NHL president John Ziegler habitually denies that his league is beset by too much fighting. But just take a look at the classified ads in The Hockey News. There in the video section are such enticing offers as "Brand New Part 4 Hockey's Bloodiest Fights & Knockouts." Or: "165 Hours of Good Quality hockey fights which includes 12 hrs. from '87/'88." Another recent ad, this one for 126 hours of such footage, claims to have two hours on noted New York Ranger goon Chris Nilan.
Last week hockey-fight aficionados got two more lowlights. Thursday night in Philadelphia, Flyer right wing Rick Tocchet gouged New York Islanders defenseman Dean Chynoweth's left eye during a fight. (On Monday, when the vision in Chynoweth's eye was still very blurry, Tocchet was suspended for 10 games.) On Sunday night in Madison Square Garden, David Shaw, a defenseman for the Rangers, knocked out Pittsburgh Penguin center Mario Lemieux with a vicious slash to the chest early in the third period. The sight of the NHL's leading scorer lying facedown on the ice for nearly five minutes was frightening, but fortunately Lemieux was able to leave the game under his own power. The rest of the game, though, was marred by fighting. (Shaw faces an NHL hearing this week.)
All of this must be a great delight to the traffickers in hockey fight films.
When the world champion Los Angeles Dodgers went to Washington to be received at the White House by President Reagan last week, pitcher Orel Hershiser took a side trip to Redskins Park. The first player Hershiser ran into was quarterback Doug Williams. And what did the World Series MVP and the Super Bowl MVP say to one another that day? "We just talked about our Disney commercials," Hershiser said. "Doug asked me how many takes mine took."
Jack Adelman, an outdoorsman in Madison, Neb., who makes equipment for waterfowl hunters, has come up with a part decoy, part retriever called Robo-Duck. The new gizmo looks pretty much like a wooden decoy, but Robo-Duck, which is hollow and water-tight, is made of fiberglass and a plastic known as PVC. Inside there's a motor that can make it go as fast as 10 mph; it's operated by a remote-control device similar to the ones used for model boats. Robo-Duck also has two 20-inch steel "fingers" that can be manipulated to pick up downed waterfowl from the surface.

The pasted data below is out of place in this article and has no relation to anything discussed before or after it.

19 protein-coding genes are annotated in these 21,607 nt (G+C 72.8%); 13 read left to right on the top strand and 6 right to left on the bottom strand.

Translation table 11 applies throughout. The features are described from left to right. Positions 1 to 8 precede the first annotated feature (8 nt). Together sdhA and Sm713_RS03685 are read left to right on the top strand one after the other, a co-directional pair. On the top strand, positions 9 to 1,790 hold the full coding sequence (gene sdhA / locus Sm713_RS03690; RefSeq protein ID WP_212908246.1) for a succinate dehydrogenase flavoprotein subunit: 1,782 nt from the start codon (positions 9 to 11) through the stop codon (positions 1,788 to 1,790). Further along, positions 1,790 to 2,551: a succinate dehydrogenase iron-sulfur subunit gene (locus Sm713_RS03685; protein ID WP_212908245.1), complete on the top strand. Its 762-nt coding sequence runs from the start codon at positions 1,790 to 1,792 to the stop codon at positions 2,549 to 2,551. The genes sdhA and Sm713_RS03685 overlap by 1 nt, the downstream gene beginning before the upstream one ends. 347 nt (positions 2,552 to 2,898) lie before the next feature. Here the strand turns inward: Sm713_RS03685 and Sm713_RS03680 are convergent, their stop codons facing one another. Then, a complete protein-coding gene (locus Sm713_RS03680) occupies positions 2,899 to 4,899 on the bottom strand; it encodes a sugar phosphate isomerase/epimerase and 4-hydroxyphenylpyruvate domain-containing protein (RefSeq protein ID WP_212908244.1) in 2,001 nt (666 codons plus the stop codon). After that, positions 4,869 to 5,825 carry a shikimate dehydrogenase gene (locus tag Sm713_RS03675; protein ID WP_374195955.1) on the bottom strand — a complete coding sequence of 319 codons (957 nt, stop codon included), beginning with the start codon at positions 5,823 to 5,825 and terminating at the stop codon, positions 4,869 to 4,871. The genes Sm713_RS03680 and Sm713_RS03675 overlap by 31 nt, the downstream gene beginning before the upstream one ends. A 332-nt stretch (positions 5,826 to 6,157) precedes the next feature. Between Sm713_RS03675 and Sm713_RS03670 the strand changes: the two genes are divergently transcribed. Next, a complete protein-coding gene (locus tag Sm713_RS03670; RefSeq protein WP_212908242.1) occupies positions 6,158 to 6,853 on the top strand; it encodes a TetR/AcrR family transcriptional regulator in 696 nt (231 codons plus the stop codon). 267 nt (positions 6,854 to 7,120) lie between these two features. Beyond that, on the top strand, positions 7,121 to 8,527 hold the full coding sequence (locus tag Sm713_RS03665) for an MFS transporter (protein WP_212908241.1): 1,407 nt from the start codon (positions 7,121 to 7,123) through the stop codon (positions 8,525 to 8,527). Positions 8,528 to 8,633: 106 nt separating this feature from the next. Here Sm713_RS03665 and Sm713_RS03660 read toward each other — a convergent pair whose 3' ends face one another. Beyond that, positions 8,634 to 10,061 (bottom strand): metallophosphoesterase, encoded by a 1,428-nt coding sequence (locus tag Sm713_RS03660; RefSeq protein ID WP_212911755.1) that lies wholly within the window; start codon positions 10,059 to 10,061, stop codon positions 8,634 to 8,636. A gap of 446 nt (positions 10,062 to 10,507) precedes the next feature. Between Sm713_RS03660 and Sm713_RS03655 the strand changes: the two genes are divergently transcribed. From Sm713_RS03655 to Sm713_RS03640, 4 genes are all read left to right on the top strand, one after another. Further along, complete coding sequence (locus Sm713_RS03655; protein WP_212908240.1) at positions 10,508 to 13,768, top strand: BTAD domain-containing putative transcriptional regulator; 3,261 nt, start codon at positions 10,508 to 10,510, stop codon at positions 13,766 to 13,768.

Robo-Duck comes with a big bill—$1,250. "That might sound like a lot, but we don't have a very large margin of profit," says Adelman, whose Duck & Goose Hunting Specialties Company also makes portable duck blinds. "Besides, a good hunting dog nowadays goes for $500 to $800. Then you've got veterinary bills, your food and upkeep costs. Heck, you'd spend $1,250 on a dog in a year."
Adelman has sold about 100 Robo-Ducks to hunters from as far away as Switzerland. "The only complaint I've ever heard was from a hunter who said he liked to talk to his dog," says Adelman. "Well, you can talk to a Robo-Duck, too. It just won't lick your face."